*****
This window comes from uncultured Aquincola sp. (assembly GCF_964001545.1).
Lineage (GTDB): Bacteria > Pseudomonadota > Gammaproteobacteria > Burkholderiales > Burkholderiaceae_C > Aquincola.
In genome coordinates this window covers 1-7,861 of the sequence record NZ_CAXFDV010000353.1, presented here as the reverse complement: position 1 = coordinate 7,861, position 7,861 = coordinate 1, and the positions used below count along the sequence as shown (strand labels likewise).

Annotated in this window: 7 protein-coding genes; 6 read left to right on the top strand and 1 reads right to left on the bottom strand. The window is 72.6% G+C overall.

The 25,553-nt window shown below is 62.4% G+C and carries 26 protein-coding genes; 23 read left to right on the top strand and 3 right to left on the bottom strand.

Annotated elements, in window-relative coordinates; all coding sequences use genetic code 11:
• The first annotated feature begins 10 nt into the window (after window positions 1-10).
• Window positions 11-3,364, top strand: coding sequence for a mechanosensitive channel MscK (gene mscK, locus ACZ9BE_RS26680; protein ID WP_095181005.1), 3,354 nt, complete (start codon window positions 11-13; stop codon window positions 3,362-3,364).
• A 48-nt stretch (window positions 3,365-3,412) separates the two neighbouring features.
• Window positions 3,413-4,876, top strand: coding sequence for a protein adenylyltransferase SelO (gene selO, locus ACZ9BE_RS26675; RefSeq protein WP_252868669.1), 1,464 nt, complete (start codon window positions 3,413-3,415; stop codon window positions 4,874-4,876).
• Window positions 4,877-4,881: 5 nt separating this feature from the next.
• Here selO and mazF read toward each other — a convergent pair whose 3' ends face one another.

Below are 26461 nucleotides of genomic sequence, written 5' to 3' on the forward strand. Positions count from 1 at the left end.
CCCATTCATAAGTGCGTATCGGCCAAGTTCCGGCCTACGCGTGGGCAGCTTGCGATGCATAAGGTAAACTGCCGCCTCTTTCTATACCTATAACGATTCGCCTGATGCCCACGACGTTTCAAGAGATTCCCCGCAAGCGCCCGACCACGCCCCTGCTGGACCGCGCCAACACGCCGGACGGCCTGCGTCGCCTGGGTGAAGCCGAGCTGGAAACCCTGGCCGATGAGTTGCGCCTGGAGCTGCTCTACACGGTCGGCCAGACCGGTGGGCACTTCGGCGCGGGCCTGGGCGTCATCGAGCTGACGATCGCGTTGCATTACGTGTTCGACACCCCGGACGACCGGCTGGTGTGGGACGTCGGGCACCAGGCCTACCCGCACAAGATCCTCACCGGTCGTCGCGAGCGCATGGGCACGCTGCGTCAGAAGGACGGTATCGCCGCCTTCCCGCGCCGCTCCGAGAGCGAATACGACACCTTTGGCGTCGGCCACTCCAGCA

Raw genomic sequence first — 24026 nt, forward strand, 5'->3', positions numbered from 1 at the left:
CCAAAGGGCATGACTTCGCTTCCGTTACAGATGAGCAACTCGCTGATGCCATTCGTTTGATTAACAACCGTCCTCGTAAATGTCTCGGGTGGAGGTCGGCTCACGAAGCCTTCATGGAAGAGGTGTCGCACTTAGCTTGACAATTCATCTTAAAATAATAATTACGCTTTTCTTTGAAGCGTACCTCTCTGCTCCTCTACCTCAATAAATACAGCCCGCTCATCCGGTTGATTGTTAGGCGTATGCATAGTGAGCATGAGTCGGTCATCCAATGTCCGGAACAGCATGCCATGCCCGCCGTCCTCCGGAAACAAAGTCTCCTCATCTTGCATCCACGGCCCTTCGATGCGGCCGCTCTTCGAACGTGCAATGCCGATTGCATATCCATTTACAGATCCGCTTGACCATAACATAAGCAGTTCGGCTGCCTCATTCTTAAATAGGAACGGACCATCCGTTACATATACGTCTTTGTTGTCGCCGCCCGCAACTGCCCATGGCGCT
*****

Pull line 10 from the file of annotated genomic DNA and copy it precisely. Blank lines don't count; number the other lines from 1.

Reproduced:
• Window positions 3,413-4,876, top strand: coding sequence for a protein adenylyltransferase SelO (gene selO, locus ACZ9BE_RS26675; RefSeq protein WP_252868669.1), 1,464 nt, complete (start codon window positions 3,413-3,415; stop codon window positions 4,874-4,876).